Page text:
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No weep screed, no problem?

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Frederick R. Ruffell

Senior Member
Joined
Jan 21, 2002
Professional Status
Certified General Appraiser
State
California
I don't think so!
I have recently been told that reporting the lack of a weepscreed (as a health and safety issue) and making my reports subject to an inspection of the stucco system is "overkill" read this article and tell me if you think I am guilty of overkill??
www.techstuff.com/mold&fungus.htm
Who knew it could be structural as well???
 

Farm Gal

Elite Member
Joined
Jan 14, 2002
Professional Status
Licensed Appraiser
State
Nebraska
Frederick:

I am going to toss out an opinion to you.

I would personally not require weep screeds on true stucco in your So CA climate. I would require them on EIFS (Exterior Insulated Finish System - 'new stucco') properties.
~~~~~~
Stucco (real cementatious non-latex old style stucco) breathes (as long as no one covered it with oil base paint :roll: ). I honestly beleive the requirement could be considered overkill.
~~~~~~
EIFS does not breath if water can be entrapped: while your climate tends not to cause huge winter condensation issues, the summer cooling period could.

Hot wet wood rots FAST. There were a number of homes in the KC area which were substantially damaged (up to 40% of exterior wall area) due to EIFS...

There is a great deal of debate about whether (or even IF) it is possible with proper weepscreed installation, AND proper flashing and caulking AND all other reccomended precautionary measures this EIFS exterior system works 100%.

I appraise no house with EIFS without covering my rear. I wouldn't 'call it good' even if I saw weepscreed, because other failures or the lack of weepscreed above the bottom 2" of exposure is not guarunteed. If I can't see it and don't know it's installed right I am not buying it.

(ever see the guys pull the rebar out of a slab floor right after the inspector leaves :?: :!: 8O :evil: )

That screed aint cheap :evil:
 

Frederick R. Ruffell

Senior Member
Joined
Jan 21, 2002
Professional Status
Certified General Appraiser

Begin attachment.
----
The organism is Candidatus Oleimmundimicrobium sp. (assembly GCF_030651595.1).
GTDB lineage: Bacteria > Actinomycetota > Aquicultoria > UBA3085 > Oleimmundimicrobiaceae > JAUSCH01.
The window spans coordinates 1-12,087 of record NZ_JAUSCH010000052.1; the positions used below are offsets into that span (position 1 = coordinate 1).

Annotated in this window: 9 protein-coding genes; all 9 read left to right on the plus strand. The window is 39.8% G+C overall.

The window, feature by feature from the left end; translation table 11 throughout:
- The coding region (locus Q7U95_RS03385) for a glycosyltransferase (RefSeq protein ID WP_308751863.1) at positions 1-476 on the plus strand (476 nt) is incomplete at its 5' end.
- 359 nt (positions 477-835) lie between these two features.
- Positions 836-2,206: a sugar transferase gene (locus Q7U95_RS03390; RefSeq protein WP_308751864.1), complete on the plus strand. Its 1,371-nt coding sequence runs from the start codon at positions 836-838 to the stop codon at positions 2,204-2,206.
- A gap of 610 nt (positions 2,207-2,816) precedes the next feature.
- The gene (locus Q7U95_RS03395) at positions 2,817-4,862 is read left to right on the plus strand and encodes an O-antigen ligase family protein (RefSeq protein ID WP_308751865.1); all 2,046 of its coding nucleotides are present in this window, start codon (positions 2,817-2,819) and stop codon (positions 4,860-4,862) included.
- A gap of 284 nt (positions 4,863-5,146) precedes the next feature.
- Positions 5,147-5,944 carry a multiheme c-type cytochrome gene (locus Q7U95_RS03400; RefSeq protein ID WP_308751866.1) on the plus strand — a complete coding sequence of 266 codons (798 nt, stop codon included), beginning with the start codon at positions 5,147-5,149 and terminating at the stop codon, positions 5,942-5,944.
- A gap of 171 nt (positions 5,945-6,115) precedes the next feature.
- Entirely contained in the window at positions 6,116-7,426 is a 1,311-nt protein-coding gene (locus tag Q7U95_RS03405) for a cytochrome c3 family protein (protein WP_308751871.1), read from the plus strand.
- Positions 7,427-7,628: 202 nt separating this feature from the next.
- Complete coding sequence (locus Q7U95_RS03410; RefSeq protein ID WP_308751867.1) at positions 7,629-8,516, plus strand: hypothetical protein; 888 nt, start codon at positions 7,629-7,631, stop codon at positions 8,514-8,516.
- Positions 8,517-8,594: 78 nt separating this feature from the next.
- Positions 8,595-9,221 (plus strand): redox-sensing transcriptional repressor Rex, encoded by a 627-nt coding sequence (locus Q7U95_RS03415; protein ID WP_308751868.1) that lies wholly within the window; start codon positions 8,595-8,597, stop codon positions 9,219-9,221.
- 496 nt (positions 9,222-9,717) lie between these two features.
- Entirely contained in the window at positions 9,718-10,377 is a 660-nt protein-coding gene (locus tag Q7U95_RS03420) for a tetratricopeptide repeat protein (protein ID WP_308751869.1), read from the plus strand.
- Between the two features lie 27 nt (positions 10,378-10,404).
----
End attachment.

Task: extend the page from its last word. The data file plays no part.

State
California
Good points Lee Ann,

Might I submit that Stucco (real cementatious non-latex old style stucco) is porous, and as such does experiance "wicking" and Capillary Migration, especially when the stucco system ends at or below grade, as is the case with the properties that I have conditioned. Now that We here in San Diego are at or above the normal annual rainfall amounts I suspect that i
I will be seeing the actual mold growth.
 

Farm Gal

Elite Member
Joined
Jan 14, 2002
Professional Status
Licensed Appraiser
State
Nebraska
Frederick:
:lol: :lol: Granted, however I submit that "they" shoulnd't have permitted the dirt to creep up over the siding no matter WHAT the composition! I mean DUH!!! :wink:

THAT would be an automatic WDO inspection whther it is FHA or not in my practice :evil: Dummies... :evil:

Agreed that even vertical walls(!) with no earth contact, are subject to capilary action (particularly when first subjected to the 'CA shakes' and then baked for a few years with no care :roll: ). Water can wick in, but at least its two way travel!:

That darn EIFS entraps moisture even from daily living and oh MAN can it eat up wood 8O
 

Verne Hebert

Senior Member
Joined
Feb 25, 2002
Professional Status
Certified General Appraiser
State
Montana
I moved to Montana ten years ago from the SF area. There was no zoning and no building codes.

Often I called form venting in either the attic or the crawl space or both. The local loan folks screamed!

Here we are ten years later.................and this whole mold thing (ventilation thing) has reared its ugly head across the nation. We will soon see Medusa.

At least note the lack of. Calling for an inspection will promote screaming. I think you will find a lot of problem buildings exist. A lot more than you think.
 
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